The Rookie was an industrial project in the second term of the Master of Digital Media Program. Our mission is to expand the boundaries of VR by creating a public narrative experience in a physically immersive environment. The project was also a chance for us to learn about and experiment with some new devices, such as HTC Vive, Kinect, Leap Motion, and Arduino, as well as how to integrate them into VR Unity.
The goal of the project was to create a public VR experience that combines motion simulation and normal walking. As it was a new topic in VR, I was in charge of Physical props design and art assets creating and managing, to combine the virtual and physical experience.
Our team followed the Agile Development process, in which we rapidly experimented, prototyped, tested and iterated.
Aside from being a 3D artist, my role in the art and design process was also managing the art assets and the production of the 3d virtual environment and physical setups, in order to ensure that the alignment with developer side and prop construction side could run smoothly and rapidly as we planned.
Different to most of the current VR games, we didn't use the Vive Controllers to control the movement. Instead, we embedded a racing wheel and a joystick into the experience to give the users an immersion of motion simulation.The user is controlling the spaceship by two levers.
Additionally, after some tests, we also found out that motion sickness was another big problem we had to solve in VR motion simulation. We minimized the motion sickness through gradual acceleration, limited rotations of movement, a view of the horizon, and limiting the user’s view with a vignette effect as well as a reduced view through the vehicle’s window of their moving environment.
In the walking part of The Rookie, we needed to have the players be able to interact with the physical objects. We researched and came up with some solutions using the Vive trackers to match the physical interactable objects with its virtual 3D model. However, due to the low budget of the prototyping phase, we decided to attach the existing Vive controllers with the objects to make them trackable by the HTC Vive Lighthouses.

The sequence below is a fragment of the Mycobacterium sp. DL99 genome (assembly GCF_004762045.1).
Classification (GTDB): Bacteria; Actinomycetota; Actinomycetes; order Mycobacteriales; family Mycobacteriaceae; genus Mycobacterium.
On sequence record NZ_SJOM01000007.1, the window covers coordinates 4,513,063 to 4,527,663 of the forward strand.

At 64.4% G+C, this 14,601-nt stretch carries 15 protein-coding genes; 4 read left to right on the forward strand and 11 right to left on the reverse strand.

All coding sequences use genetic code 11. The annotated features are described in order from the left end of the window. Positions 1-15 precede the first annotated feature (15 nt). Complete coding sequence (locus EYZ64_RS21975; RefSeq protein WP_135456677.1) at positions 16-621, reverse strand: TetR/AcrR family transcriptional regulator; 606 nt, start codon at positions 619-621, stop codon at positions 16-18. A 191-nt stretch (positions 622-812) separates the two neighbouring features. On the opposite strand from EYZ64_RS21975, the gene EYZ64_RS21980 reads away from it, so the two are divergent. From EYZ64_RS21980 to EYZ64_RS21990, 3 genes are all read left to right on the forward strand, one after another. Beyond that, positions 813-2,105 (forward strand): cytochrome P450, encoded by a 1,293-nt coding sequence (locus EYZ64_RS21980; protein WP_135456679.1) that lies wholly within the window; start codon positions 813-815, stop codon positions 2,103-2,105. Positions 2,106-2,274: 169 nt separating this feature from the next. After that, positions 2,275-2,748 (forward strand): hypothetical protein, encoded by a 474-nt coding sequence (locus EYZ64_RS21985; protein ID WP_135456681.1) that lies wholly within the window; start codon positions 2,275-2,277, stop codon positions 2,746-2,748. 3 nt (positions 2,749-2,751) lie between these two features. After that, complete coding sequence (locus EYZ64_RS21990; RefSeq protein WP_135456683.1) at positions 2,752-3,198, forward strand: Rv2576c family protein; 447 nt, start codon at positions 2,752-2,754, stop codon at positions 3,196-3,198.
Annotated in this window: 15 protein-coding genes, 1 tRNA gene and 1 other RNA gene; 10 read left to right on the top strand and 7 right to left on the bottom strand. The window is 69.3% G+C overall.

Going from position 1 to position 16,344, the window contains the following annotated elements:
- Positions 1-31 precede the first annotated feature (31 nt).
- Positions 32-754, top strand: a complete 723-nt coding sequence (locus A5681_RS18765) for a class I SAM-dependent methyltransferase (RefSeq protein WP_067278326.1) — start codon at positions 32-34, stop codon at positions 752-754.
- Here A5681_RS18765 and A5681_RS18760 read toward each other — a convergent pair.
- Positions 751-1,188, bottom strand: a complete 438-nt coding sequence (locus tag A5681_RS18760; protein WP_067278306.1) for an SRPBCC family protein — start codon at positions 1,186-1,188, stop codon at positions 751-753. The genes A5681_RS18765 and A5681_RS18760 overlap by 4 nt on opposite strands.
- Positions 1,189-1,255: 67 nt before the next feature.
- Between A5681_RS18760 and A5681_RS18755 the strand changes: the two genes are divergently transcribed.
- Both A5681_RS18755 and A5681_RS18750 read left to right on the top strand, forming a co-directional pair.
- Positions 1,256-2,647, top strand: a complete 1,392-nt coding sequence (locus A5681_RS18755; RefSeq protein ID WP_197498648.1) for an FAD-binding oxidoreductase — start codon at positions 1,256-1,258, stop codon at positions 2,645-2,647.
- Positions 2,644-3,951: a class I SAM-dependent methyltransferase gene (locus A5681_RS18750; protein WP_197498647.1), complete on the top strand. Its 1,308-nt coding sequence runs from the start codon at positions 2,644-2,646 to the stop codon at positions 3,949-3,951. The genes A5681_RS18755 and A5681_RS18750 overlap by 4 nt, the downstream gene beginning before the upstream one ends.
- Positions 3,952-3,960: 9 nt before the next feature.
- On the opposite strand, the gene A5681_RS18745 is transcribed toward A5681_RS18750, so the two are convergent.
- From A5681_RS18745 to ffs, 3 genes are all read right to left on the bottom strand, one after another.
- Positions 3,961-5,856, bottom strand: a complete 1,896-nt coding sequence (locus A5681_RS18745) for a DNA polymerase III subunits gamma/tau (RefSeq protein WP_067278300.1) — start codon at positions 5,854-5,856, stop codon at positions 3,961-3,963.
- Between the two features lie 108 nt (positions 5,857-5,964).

Finally, the most difficult technical challenge we coped with was the calibration of the Vive controllers. Since the experience is the combination of the virtual and physical world, we needed to have the virtual objects match perfectly with the physical sets we built. However, the Vive controllers don't provide the accurate and stable tracking position, which means that everytime the Vive system is reset, the controllers appear in a different position than it was before. We tackled this problem by writing a script in Unity that fixes the initial position of the Vive controllers in the virtual world, and caches it everytime the system is reset.
Softwares: Unity5, Cinema4d, Rhinoceros, Adobe Photoshops, Adobe illustrator, After Effects
Project Manager: Parmida Zarrinkamar
Programmer: Hoa Nguyen, Robyn Choi, Frederik Nielsen
Prop constructor: Mateo Cano
Artist: Jimmz Zhang
Unity3d, Cinema4D, Substance Designer, Rhinoceros, 3D printers, Autodesk Recap 360.
Due to the NDA with the clients, the details and the source code of the project cannot be published.